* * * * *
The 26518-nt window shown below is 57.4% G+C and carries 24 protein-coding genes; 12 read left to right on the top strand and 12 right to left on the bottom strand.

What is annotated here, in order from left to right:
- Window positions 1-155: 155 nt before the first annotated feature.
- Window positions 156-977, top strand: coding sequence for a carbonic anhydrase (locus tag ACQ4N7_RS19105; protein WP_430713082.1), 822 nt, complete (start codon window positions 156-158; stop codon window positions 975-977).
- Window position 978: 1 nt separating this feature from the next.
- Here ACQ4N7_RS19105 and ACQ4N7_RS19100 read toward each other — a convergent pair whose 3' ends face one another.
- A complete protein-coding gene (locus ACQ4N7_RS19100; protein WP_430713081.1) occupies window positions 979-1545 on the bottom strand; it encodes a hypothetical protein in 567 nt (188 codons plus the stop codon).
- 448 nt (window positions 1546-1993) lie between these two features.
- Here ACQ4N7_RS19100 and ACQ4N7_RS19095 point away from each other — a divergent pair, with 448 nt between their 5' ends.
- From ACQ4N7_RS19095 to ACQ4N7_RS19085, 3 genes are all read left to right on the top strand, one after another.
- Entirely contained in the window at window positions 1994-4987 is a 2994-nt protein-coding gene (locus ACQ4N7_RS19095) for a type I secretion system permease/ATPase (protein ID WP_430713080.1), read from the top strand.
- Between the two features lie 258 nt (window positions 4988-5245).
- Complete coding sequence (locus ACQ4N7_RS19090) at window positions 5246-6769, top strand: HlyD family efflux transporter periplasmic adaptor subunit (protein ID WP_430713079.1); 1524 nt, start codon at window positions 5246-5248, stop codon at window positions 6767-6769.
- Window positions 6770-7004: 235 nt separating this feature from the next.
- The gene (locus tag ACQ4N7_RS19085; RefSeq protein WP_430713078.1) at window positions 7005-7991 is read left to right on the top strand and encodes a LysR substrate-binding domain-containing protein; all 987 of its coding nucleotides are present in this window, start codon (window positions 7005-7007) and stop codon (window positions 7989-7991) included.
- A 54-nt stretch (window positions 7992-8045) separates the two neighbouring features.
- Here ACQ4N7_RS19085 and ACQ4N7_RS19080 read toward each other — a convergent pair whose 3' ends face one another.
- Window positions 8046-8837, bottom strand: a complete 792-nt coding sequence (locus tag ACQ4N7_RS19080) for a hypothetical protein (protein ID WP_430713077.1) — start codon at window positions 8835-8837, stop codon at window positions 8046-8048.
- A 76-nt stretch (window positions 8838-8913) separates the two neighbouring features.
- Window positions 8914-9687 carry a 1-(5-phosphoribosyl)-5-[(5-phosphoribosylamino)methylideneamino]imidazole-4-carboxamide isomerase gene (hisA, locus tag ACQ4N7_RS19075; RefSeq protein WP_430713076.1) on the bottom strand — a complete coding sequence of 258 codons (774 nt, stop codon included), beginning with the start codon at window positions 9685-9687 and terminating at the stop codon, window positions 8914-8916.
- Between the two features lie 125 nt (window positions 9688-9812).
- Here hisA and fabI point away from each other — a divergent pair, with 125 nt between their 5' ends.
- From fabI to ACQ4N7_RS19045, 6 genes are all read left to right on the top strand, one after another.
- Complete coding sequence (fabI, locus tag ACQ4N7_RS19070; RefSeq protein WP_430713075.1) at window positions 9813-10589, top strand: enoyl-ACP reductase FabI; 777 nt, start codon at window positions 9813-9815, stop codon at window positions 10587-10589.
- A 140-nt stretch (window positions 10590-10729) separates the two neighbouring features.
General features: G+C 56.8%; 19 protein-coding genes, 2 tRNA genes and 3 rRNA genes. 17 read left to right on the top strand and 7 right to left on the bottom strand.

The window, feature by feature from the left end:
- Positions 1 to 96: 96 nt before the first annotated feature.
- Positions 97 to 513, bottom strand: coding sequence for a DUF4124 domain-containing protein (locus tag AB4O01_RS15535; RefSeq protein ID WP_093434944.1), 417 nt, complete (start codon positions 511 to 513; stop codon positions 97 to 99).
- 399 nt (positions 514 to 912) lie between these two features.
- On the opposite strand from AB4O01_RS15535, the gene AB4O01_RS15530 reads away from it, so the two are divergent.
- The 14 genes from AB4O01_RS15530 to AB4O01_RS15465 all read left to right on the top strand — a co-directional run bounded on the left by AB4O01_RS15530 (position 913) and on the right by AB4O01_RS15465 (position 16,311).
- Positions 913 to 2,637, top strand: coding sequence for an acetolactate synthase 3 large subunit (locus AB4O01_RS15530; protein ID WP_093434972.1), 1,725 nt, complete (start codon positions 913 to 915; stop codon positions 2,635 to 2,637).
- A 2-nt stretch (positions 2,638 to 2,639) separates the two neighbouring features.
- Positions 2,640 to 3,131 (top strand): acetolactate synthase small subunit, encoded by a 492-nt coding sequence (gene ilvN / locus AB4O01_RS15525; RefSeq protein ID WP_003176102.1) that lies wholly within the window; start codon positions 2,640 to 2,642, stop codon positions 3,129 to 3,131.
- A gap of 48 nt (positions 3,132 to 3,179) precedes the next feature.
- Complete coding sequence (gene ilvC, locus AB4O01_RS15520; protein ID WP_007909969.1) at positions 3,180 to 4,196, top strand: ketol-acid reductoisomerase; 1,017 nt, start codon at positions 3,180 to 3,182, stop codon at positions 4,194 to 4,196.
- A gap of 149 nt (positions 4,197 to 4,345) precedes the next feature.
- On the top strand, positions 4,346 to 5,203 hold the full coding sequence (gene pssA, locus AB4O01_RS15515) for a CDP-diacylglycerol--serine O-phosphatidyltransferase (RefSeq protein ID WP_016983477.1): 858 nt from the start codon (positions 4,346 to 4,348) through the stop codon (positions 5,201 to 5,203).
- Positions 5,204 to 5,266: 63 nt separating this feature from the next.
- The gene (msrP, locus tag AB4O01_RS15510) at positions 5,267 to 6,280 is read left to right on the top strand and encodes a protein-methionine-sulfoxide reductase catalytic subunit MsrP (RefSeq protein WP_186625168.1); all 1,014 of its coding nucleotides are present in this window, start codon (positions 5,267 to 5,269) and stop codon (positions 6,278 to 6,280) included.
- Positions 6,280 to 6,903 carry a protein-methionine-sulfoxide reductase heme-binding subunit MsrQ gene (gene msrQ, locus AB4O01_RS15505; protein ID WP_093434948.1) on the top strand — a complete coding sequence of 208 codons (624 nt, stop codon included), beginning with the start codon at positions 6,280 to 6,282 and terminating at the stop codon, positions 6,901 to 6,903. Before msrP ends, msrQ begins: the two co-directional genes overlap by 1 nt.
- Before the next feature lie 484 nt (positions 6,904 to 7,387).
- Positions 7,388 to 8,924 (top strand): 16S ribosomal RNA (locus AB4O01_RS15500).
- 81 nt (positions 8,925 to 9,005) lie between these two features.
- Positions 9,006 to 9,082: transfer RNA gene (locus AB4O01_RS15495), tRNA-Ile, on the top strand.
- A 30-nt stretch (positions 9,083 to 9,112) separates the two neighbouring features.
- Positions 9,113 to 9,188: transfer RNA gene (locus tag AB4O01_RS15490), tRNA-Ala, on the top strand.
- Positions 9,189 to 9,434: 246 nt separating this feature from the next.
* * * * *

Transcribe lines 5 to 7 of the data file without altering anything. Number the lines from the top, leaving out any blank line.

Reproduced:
- Window position 978: 1 nt separating this feature from the next.
- Here ACQ4N7_RS19105 and ACQ4N7_RS19100 read toward each other — a convergent pair whose 3' ends face one another.
- A complete protein-coding gene (locus ACQ4N7_RS19100; protein WP_430713081.1) occupies window positions 979-1545 on the bottom strand; it encodes a hypothetical protein in 567 nt (188 codons plus the stop codon).